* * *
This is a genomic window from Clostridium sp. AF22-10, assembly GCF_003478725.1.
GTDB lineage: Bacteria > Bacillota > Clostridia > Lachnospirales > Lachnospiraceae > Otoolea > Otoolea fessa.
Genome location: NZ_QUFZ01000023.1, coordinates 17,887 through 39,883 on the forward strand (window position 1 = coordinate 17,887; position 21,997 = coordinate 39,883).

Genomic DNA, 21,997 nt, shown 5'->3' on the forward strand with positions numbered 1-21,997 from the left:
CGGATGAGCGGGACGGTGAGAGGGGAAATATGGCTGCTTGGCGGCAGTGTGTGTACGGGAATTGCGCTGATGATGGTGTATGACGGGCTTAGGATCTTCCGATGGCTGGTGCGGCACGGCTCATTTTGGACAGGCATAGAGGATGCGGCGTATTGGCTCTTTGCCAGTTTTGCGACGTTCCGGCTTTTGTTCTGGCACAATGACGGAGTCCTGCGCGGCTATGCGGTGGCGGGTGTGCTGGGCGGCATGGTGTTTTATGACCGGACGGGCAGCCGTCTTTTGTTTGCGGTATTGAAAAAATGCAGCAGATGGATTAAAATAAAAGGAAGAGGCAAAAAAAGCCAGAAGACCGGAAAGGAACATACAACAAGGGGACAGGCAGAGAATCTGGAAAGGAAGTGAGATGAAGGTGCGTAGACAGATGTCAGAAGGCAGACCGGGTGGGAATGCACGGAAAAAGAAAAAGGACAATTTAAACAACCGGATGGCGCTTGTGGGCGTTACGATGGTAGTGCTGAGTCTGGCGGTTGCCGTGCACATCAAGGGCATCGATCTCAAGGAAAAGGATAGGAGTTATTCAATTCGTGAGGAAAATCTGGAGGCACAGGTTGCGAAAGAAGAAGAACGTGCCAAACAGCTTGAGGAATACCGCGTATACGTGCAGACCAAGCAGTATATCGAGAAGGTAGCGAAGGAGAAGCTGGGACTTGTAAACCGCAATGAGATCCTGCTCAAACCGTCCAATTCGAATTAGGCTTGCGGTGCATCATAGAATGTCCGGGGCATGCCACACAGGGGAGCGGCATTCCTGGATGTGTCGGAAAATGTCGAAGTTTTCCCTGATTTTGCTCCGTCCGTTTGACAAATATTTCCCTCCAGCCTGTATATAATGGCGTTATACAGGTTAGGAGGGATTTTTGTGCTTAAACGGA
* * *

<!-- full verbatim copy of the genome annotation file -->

This is a genomic window from Clostridium sp. AF22-10, assembly GCF_003478725.1.
GTDB lineage: Bacteria > Bacillota > Clostridia > Lachnospirales > Lachnospiraceae > Otoolea > Otoolea fessa.
Genome location: NZ_QUFZ01000023.1, coordinates 17,887 through 39,883 on the forward strand (window position 1 = coordinate 17,887; position 21,997 = coordinate 39,883).

Genomic DNA, 21,997 nt, shown 5'->3' on the forward strand with positions numbered 1-21,997 from the left:
CGGATGAGCGGGACGGTGAGAGGGGAAATATGGCTGCTTGGCGGCAGTGTGTGTACGGGAATTGCGCTGATGATGGTGTATGACGGGCTTAGGATCTTCCGATGGCTGGTGCGGCACGGCTCATTTTGGACAGGCATAGAGGATGCGGCGTATTGGCTCTTTGCCAGTTTTGCGACGTTCCGGCTTTTGTTCTGGCACAATGACGGAGTCCTGCGCGGCTATGCGGTGGCGGGTGTGCTGGGCGGCATGGTGTTTTATGACCGGACGGGCAGCCGTCTTTTGTTTGCGGTATTGAAAAAATGCAGCAGATGGATTAAAATAAAAGGAAGAGGCAAAAAAAGCCAGAAGACCGGAAAGGAACATACAACAAGGGGACAGGCAGAGAATCTGGAAAGGAAGTGAGATGAAGGTGCGTAGACAGATGTCAGAAGGCAGACCGGGTGGGAATGCACGGAAAAAGAAAAAGGACAATTTAAACAACCGGATGGCGCTTGTGGGCGTTACGATGGTAGTGCTGAGTCTGGCGGTTGCCGTGCACATCAAGGGCATCGATCTCAAGGAAAAGGATAGGAGTTATTCAATTCGTGAGGAAAATCTGGAGGCACAGGTTGCGAAAGAAGAAGAACGTGCCAAACAGCTTGAGGAATACCGCGTATACGTGCAGACCAAGCAGTATATCGAGAAGGTAGCGAAGGAGAAGCTGGGACTTGTAAACCGCAATGAGATCCTGCTCAAACCGTCCAATTCGAATTAGGCTTGCGGTGCATCATAGAATGTCCGGGGCATGCCACACAGGGGAGCGGCATTCCTGGATGTGTCGGAAAATGTCGAAGTTTTCCCTGATTTTGCTCCGTCCGTTTGACAAATATTTCCCTCCAGCCTGTATATAATGGCGTTATACAGGTTAGGAGGGATTTTTGTGCTTAAACGGA